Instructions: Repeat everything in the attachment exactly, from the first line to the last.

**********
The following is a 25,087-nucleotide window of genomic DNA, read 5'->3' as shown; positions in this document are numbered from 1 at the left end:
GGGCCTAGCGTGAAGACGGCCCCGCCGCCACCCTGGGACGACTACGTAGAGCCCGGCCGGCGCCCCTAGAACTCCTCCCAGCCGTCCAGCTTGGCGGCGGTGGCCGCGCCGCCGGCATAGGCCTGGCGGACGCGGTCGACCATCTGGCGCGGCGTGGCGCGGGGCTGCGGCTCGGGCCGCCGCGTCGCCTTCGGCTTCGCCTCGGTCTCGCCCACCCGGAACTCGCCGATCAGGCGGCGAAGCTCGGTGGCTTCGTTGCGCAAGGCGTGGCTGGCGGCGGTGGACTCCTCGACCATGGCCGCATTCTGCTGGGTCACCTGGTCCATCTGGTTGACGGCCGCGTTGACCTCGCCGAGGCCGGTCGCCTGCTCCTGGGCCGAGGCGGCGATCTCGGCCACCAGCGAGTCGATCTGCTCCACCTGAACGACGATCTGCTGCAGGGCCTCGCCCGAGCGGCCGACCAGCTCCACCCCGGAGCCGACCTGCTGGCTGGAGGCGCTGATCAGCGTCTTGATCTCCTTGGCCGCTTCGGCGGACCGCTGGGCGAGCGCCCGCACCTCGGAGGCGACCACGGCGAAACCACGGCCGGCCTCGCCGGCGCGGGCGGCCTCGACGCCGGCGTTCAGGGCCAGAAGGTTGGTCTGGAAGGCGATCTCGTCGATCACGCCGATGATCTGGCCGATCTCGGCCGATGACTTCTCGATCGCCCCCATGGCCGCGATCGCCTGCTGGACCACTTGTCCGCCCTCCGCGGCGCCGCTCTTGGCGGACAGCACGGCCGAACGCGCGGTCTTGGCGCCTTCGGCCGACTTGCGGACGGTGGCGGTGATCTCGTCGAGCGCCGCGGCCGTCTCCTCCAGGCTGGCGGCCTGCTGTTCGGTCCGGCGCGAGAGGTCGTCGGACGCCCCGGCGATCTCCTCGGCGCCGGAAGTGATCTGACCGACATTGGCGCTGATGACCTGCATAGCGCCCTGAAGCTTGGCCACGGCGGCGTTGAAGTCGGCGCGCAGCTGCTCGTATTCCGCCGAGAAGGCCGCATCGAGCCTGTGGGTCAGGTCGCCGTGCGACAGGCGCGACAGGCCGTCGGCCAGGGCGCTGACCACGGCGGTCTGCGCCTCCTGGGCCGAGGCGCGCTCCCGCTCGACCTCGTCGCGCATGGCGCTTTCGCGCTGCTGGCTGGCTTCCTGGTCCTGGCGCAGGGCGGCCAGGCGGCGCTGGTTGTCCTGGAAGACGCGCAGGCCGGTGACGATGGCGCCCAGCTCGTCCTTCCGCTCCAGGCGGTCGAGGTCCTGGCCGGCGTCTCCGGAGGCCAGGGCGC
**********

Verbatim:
The following is a 25,087-nucleotide window of genomic DNA, read 5'->3' as shown; positions in this document are numbered from 1 at the left end:
GGGCCTAGCGTGAAGACGGCCCCGCCGCCACCCTGGGACGACTACGTAGAGCCCGGCCGGCGCCCCTAGAACTCCTCCCAGCCGTCCAGCTTGGCGGCGGTGGCCGCGCCGCCGGCATAGGCCTGGCGGACGCGGTCGACCATCTGGCGCGGCGTGGCGCGGGGCTGCGGCTCGGGCCGCCGCGTCGCCTTCGGCTTCGCCTCGGTCTCGCCCACCCGGAACTCGCCGATCAGGCGGCGAAGCTCGGTGGCTTCGTTGCGCAAGGCGTGGCTGGCGGCGGTGGACTCCTCGACCATGGCCGCATTCTGCTGGGTCACCTGGTCCATCTGGTTGACGGCCGCGTTGACCTCGCCGAGGCCGGTCGCCTGCTCCTGGGCCGAGGCGGCGATCTCGGCCACCAGCGAGTCGATCTGCTCCACCTGAACGACGATCTGCTGCAGGGCCTCGCCCGAGCGGCCGACCAGCTCCACCCCGGAGCCGACCTGCTGGCTGGAGGCGCTGATCAGCGTCTTGATCTCCTTGGCCGCTTCGGCGGACCGCTGGGCGAGCGCCCGCACCTCGGAGGCGACCACGGCGAAACCACGGCCGGCCTCGCCGGCGCGGGCGGCCTCGACGCCGGCGTTCAGGGCCAGAAGGTTGGTCTGGAAGGCGATCTCGTCGATCACGCCGATGATCTGGCCGATCTCGGCCGATGACTTCTCGATCGCCCCCATGGCCGCGATCGCCTGCTGGACCACTTGTCCGCCCTCCGCGGCGCCGCTCTTGGCGGACAGCACGGCCGAACGCGCGGTCTTGGCGCCTTCGGCCGACTTGCGGACGGTGGCGGTGATCTCGTCGAGCGCCGCGGCCGTCTCCTCCAGGCTGGCGGCCTGCTGTTCGGTCCGGCGCGAGAGGTCGTCGGACGCCCCGGCGATCTCCTCGGCGCCGGAAGTGATCTGACCGACATTGGCGCTGATGACCTGCATAGCGCCCTGAAGCTTGGCCACGGCGGCGTTGAAGTCGGCGCGCAGCTGCTCGTATTCCGCCGAGAAGGCCGCATCGAGCCTGTGGGTCAGGTCGCCGTGCGACAGGCGCGACAGGCCGTCGGCCAGGGCGCTGACCACGGCGGTCTGCGCCTCCTGGGCCGAGGCGCGCTCCCGCTCGACCTCGTCGCGCATGGCGCTTTCGCGCTGCTGGCTGGCTTCCTGGTCCTGGCGCAGGGCGGCCAGGCGGCGCTGGTTGTCCTGGAAGACGCGCAGGCCGGTGACGATGGCGCCCAGCTCGTCCTTCCGCTCCAGGCGGTCGAGGTCCTGGCCGGCGTCTCCGGAGGCCAGGGCGC